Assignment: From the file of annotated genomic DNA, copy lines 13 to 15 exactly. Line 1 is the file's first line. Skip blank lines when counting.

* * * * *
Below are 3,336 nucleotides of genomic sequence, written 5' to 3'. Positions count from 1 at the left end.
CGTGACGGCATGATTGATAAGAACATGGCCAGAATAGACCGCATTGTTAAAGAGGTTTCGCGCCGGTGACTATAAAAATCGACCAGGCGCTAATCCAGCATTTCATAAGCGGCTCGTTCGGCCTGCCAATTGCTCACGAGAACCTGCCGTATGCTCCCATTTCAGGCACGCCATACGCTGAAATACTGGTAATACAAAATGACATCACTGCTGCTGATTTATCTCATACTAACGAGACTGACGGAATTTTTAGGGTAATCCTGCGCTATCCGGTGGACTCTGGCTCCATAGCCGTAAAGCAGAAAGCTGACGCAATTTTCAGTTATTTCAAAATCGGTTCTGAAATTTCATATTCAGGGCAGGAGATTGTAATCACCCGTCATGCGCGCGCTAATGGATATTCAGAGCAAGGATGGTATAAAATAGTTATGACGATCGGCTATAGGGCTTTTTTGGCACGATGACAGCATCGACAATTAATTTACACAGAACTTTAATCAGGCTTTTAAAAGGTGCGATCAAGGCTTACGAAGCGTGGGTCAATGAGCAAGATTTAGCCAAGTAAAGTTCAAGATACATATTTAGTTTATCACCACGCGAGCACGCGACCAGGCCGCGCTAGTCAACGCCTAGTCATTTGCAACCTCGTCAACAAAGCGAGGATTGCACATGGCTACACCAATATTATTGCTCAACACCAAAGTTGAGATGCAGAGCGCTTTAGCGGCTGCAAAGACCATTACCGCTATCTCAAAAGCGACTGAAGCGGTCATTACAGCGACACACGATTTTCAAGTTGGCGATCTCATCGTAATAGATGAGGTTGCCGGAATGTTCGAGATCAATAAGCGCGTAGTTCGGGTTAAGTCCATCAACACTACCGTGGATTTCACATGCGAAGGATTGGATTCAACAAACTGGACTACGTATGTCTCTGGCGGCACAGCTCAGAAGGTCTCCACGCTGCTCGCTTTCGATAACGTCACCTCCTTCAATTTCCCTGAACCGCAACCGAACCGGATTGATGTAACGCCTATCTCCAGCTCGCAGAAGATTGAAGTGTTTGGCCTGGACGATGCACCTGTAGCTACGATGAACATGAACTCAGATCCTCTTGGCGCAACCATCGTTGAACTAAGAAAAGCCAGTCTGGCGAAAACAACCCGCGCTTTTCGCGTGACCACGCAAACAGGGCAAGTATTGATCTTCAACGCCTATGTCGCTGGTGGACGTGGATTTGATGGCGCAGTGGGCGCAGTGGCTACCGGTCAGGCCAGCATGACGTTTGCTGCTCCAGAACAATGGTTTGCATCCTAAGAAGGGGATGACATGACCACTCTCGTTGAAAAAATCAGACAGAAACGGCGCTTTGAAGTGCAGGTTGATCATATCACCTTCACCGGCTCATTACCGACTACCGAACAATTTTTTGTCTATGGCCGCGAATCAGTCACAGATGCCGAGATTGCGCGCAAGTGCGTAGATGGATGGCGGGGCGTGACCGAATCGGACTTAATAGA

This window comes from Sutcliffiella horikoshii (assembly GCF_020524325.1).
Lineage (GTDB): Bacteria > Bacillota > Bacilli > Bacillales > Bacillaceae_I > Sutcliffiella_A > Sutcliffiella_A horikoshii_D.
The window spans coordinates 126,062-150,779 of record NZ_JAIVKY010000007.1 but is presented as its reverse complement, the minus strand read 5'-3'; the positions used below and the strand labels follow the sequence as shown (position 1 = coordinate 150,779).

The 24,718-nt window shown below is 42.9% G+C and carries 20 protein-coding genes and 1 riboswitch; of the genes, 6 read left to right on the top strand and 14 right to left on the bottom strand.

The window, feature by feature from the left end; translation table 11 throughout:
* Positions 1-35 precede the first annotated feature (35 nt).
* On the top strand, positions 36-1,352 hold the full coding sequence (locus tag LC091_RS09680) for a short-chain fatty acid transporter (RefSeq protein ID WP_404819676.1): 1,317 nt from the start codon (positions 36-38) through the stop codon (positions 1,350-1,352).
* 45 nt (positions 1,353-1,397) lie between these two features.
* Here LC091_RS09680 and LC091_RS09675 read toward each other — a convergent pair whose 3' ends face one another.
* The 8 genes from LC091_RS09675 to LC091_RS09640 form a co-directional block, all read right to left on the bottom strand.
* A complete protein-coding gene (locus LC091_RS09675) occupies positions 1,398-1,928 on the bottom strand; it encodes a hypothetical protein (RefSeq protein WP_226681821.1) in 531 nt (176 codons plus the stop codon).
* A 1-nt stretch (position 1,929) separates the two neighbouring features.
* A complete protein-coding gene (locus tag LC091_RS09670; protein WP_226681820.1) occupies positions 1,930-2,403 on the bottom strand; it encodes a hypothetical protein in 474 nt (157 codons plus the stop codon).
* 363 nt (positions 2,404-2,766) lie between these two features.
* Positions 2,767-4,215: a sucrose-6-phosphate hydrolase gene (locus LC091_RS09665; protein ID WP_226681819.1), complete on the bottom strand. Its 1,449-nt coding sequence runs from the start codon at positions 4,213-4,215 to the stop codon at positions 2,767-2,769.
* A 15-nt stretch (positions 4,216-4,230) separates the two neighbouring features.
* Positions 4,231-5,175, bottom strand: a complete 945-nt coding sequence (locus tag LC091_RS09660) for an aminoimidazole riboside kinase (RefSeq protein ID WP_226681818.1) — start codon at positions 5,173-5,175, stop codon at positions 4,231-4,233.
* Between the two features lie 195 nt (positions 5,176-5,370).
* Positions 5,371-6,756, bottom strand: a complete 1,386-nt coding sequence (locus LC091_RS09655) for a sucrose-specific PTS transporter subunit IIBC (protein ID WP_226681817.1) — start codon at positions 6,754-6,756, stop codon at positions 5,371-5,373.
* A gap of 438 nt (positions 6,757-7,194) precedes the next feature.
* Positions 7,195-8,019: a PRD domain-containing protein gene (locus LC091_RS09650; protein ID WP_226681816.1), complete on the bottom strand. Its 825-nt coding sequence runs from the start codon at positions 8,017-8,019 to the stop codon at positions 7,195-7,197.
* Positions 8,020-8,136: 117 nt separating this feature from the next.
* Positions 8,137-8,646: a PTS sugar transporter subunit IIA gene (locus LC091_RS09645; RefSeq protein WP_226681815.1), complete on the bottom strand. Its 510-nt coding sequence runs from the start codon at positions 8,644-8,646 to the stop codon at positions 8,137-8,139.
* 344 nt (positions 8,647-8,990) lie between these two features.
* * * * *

* A complete protein-coding gene (locus LC091_RS09675) occupies positions 1,398-1,928 on the bottom strand; it encodes a hypothetical protein (RefSeq protein WP_226681821.1) in 531 nt (176 codons plus the stop codon).
* A 1-nt stretch (position 1,929) separates the two neighbouring features.
* A complete protein-coding gene (locus tag LC091_RS09670; protein WP_226681820.1) occupies positions 1,930-2,403 on the bottom strand; it encodes a hypothetical protein in 474 nt (157 codons plus the stop codon).